A digital pinhole camera using a Canon 1Ds
A digital pinhole camera using a Canon 1Ds
Making your own pinhole adapters for digital SLR cameras
Tired of spending heaps of cash on your lenses? Keith describes how to make a pinhole camera out of your digital SLR.
Results are compared to a significantly more expensive lens not made of toilet paper tubes.
Note – this article dates from 2005. I tried the ‘lens’ on my subsequent 1Ds mk3 (21MP) and as expected, the files were bigger, and that’s about it… In 2015 I’ve a 50MP 5Ds – perhaps time for another look.
The original camera — probably first noted a very long time ago when someone saw an inverted view of the world outside cast onto a wall through a hole in a window shutter.
For distant objects the optimum radius of the pinhole is approximately equal to the square root of the product of the wavelength of the light and the distance from the pinhole to the sensor.
Thus for d=50mm and a wavelength of light of 550nm we get a pinhole radius of 0.165mm or a diameter of 1/3rd mm.
For a 200mm distance to film we need a hole of 2/3rds mm.
Both sizes quite easy to make, but you may need several attempts to get a good clean circular hole.
A poorly shaped hole will introduce noticeable loss of quality in the image.
For those of you wanting to delve into a bit more detail on the principles behind pinhole and pinspeck cameras, there is an excellent article at:
As ever, tinker with expensive cameras at your own risk!
Now comes the expensive part (apart from the ~£5000 I paid for the 1Ds body) — £3 for a replacement camera body cap.
A small hole was made in the centre of the body cap with a scalpel blade. Not a very small hole (~0.9mm).
The picture is taken on my desk with sunlight coming in through a gap in the curtains.
You can see an image of the Sun on the desk.
The Mk1 pinhole lens.
Pinhole to focal plane is about 50mm.
Dust is always a problem with digital SLRs so a Lens Cap was made from Blu-Tack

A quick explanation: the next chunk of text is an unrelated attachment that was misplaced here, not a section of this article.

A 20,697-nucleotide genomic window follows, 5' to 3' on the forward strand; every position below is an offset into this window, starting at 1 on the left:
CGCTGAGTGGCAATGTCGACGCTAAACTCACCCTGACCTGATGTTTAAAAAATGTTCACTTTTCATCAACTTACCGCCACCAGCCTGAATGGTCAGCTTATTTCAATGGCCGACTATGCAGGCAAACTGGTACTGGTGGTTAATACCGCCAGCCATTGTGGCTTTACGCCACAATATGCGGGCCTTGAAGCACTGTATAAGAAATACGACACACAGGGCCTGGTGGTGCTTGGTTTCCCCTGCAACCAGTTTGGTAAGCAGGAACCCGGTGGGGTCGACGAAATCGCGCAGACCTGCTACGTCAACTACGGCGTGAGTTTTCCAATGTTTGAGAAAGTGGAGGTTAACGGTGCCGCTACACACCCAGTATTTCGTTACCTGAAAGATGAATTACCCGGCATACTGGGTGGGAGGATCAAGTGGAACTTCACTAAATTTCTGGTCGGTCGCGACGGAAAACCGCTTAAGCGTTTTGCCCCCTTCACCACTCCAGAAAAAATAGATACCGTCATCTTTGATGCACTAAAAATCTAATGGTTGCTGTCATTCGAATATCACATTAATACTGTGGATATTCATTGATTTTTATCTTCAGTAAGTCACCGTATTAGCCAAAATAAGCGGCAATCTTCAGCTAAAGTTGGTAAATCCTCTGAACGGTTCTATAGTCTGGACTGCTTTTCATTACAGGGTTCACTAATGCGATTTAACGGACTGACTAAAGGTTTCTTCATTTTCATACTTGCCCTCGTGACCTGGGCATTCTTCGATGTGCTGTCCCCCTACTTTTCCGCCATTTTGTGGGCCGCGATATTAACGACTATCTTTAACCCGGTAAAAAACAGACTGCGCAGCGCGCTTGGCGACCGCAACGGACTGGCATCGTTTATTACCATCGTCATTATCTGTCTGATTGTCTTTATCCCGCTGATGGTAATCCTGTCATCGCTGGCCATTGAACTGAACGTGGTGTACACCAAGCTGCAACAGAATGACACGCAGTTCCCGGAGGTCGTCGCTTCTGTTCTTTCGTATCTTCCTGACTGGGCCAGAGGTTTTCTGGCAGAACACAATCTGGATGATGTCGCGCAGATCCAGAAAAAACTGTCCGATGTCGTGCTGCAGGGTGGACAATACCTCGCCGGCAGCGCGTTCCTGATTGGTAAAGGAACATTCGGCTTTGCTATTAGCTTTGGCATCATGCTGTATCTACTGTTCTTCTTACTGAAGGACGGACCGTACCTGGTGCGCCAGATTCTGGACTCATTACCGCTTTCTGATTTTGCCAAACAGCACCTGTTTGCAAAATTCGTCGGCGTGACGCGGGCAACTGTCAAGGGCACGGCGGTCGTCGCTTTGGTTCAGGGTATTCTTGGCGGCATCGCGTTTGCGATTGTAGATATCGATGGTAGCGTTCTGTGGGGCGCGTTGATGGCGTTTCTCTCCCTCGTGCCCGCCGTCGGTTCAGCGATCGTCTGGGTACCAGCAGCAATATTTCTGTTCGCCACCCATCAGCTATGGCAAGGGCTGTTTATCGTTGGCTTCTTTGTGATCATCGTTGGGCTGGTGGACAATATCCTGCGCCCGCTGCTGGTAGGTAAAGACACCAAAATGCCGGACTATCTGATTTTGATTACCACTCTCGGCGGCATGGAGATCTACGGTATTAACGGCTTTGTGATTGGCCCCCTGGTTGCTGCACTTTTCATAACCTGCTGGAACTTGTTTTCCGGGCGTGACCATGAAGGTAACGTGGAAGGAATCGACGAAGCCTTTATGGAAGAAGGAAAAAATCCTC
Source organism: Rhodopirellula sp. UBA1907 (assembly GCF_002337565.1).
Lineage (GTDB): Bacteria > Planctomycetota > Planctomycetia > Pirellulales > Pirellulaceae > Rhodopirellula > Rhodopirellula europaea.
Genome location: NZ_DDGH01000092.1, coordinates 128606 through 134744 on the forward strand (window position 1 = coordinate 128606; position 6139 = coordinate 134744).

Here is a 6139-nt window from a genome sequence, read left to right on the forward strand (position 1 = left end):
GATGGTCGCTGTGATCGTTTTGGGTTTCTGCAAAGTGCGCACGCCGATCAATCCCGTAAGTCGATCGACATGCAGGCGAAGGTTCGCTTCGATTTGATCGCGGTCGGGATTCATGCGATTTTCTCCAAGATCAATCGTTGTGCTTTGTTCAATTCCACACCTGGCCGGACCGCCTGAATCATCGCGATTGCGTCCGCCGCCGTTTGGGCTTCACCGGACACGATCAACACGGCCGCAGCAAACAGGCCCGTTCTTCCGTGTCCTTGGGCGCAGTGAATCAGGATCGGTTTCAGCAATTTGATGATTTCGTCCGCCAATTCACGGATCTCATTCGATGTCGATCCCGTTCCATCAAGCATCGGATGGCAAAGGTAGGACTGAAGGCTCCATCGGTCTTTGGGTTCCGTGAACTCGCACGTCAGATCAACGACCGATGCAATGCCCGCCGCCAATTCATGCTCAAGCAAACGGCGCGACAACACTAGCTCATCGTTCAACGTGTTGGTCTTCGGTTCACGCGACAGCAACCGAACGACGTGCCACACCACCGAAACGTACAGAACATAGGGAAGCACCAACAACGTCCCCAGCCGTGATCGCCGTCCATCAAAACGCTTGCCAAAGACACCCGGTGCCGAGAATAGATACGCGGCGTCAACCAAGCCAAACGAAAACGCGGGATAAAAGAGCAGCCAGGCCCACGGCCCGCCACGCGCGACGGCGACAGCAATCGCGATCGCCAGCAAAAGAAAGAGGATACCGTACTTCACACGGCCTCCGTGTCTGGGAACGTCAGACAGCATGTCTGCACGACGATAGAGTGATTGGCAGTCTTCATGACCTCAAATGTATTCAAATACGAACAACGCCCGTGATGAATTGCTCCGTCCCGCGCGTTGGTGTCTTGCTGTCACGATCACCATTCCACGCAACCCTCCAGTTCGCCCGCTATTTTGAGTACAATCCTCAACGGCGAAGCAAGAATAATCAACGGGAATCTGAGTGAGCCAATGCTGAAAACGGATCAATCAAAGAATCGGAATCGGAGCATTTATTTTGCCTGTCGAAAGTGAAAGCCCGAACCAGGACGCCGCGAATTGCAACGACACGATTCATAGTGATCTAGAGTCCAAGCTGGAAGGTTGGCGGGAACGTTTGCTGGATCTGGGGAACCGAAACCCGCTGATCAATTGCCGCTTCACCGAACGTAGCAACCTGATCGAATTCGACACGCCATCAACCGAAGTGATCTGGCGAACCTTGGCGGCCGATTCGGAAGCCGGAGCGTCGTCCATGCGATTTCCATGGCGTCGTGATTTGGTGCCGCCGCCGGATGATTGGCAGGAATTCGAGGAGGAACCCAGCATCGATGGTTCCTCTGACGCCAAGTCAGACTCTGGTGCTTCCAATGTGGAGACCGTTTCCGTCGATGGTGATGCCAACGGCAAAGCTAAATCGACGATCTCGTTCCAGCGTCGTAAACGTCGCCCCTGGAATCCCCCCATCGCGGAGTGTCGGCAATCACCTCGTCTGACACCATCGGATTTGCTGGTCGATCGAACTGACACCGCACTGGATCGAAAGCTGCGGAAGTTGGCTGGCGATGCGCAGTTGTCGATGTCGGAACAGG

The image quality was rather poor and blurred.
Not entirely unexpected, so I looked at a better way to get a pinhole.
By enlarging the hole in the plastic cap, you can use a better material for the pinhole.
Paper backed sticky Aluminium foil tape is very good and can easily be replaced.
Thicker foil (take-away food containers) is good but needs glueing.
Several guides on the web suggest that very thin brass sheet is best, but there was none in the tool cupboard/kitchen.
The hole in the body cap is enlarged to about 1cm and covered with Aluminium tape.
The hole was made with a fine sewing needle.
Note the image of the Sun is dimmer than the first pinhole in the plastic.
After several tries I got a good sized pinhole and took the camera outside.
|A reduced version of the 4064×2704 image produced from a 1Ds ‘raw’ file.|
1 second exposure at ISO 200 (manual setting, exposure optimised via camera histogram)
|The image after a bit of processing.|
Note how the original image is very soft but benefits from a bit of image processing in Photoshop
This is a sample of the original image at full resolution.
It shows dust on the sensor quite nicely but is not quite as good as the original 16bit uncompressed file (it’s a JPEG)
The processing steps were:
- Convert from raw using Adobe Camera Raw (using exposure and shadows to set levels)
- Use the Focus Magic plugin to reduce blur (Keith has written a review of Focus Magic on this site)
- Use the Photoshop ‘Shadows and Highlights’ tool to give the picture a bit more punch.
- Reduce the image to the size above (using the Bicubic Sharper method)
- Convert to 8 bit mode and sRGB colour space (from Adobe 98)
- Sharpen with Unsharp Mask for web use.
- Save for web with no included icc profile at a medium quality setting.
The last three steps are really there to optimise the picture quality on the web (I’ve got an article discussing photos for web use elsewhere)
Excellent depth of field and no distortion.
There is so little light coming into the camera that the viewfinder is pretty useless.